All Big Four firms use group supervision. In the majority of firms, the more experienced full-time coaches (some of who are accredited supervisors) supervise the part-time coaches in groups and sometimes individually supervise/mentor them. The full-time coaches are generally supervised one-to-one and in groups by external supervisors and they also peer supervise each other.
Service lines are not cross-charged for internal coaching in any of the Big Four firms. Coaching is allocated to priority areas by the internal coaching functions and the cost borne centrally (or, in KPMG’s case, by individual lines of business).
Robust coaching evaluation processes are in place in all Big Four firms, though the underlying belief is that the investment in internal coaching already provides excellent value.
Although partners in the Big Four are comfortable working with an internal coach (in KPMG more than 80 per cent who have a coach use an internal one), external coaching is still used in all the Big Four firms. Board members and leadership teams of the main service lines usually select an external coach. At this level, they feel more comfortable sharing sensitive strategic and personal information with a coach outside their organisation.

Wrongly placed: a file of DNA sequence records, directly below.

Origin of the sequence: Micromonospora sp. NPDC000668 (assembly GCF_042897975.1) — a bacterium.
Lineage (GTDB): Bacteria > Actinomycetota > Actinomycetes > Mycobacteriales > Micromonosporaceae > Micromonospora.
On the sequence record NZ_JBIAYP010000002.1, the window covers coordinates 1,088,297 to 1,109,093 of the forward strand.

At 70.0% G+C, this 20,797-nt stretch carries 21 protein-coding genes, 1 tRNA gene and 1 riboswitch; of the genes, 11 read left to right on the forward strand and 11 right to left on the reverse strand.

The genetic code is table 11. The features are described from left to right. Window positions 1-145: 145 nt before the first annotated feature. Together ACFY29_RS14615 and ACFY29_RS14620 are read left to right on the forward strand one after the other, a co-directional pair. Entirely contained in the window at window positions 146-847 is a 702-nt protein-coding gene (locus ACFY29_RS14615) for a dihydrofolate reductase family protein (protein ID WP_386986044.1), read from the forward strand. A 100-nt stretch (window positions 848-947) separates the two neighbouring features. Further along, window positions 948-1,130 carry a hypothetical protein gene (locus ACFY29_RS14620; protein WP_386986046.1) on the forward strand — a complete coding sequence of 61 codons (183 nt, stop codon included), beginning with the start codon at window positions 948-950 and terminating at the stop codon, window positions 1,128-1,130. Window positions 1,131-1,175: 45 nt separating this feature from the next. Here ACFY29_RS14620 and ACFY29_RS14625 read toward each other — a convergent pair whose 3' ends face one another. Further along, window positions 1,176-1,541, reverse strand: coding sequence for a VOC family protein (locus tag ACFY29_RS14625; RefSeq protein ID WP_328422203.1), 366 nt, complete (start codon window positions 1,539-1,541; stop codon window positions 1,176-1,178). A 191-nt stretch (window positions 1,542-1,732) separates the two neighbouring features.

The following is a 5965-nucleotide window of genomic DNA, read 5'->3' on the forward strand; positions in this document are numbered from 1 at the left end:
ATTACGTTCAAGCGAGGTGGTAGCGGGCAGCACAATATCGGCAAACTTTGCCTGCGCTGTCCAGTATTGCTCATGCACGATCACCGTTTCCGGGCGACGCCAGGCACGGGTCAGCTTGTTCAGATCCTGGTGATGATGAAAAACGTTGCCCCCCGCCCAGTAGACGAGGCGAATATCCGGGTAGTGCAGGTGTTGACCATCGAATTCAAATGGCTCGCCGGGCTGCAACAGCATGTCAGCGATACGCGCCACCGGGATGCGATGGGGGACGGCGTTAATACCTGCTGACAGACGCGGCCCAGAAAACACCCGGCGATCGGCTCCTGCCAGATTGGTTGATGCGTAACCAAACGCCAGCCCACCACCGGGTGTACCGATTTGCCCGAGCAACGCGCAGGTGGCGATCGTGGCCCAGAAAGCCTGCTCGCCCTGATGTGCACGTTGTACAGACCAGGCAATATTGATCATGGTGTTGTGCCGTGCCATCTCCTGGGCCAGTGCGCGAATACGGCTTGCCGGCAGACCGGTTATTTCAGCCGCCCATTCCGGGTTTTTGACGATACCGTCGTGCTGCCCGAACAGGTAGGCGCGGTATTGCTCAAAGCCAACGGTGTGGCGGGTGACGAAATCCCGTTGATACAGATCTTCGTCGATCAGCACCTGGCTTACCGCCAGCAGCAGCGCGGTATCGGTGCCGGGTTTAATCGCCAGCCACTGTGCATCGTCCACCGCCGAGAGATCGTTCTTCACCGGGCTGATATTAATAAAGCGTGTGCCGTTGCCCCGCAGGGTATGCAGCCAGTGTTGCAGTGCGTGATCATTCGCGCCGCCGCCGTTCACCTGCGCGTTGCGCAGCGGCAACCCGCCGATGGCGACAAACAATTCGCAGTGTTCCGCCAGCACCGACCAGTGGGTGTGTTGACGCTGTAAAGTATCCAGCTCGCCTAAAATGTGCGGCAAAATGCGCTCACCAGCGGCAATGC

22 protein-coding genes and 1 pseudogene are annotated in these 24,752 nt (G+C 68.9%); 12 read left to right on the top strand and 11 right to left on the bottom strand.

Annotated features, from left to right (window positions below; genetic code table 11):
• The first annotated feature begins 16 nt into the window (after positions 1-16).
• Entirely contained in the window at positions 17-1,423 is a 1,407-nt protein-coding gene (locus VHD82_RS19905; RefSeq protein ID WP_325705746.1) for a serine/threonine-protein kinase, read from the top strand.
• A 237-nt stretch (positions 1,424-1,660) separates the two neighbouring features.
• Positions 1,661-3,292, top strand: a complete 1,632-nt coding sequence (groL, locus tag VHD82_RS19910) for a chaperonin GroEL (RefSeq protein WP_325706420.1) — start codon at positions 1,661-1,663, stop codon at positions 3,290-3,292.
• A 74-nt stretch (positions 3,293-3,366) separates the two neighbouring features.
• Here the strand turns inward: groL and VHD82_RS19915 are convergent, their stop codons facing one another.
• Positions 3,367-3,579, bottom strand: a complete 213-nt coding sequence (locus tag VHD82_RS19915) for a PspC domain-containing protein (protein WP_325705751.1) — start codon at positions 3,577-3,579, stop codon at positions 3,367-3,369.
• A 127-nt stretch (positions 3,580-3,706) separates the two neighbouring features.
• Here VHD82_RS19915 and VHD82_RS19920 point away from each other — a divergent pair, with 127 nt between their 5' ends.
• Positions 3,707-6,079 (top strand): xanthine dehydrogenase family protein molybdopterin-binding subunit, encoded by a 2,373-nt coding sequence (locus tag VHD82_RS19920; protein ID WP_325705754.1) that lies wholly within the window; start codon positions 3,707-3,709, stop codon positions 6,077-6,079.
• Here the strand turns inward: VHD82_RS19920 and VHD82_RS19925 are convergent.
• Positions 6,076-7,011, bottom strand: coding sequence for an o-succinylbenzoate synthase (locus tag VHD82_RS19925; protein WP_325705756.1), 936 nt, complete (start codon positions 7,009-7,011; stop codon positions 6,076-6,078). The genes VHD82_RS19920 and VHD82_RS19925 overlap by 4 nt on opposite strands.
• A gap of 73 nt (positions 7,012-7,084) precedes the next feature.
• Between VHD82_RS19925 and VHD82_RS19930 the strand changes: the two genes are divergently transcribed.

The Big Four emphasise that it is not the seniority of board members per se, but rather their need for an outside view from a coach with experience of coaching a variety of leaders in other organisations and sectors.
Also, board members sometimes need a strong mentoring element in their coaches, so they may select external coaches who have themselves been board members in prior careers.
External coaches are also brought in for the following:
- Complex coaching assignments that demand a specialist psychological or other capability that does not exist in-house.
- The internal coach is conflicted from working with a client, for example, because they are working with a close colleague of theirs.
- There are tensions between the coaching client (who may be considering resigning) and the firm.
- It is hard for the internal coach to set aside what they already know about the client, before the start of a potential assignment.
- Internal coaches have run out of capacity and need external coaches to deal with the volume of assignments.
- The client insists on working with an external coach (a preference becoming less common).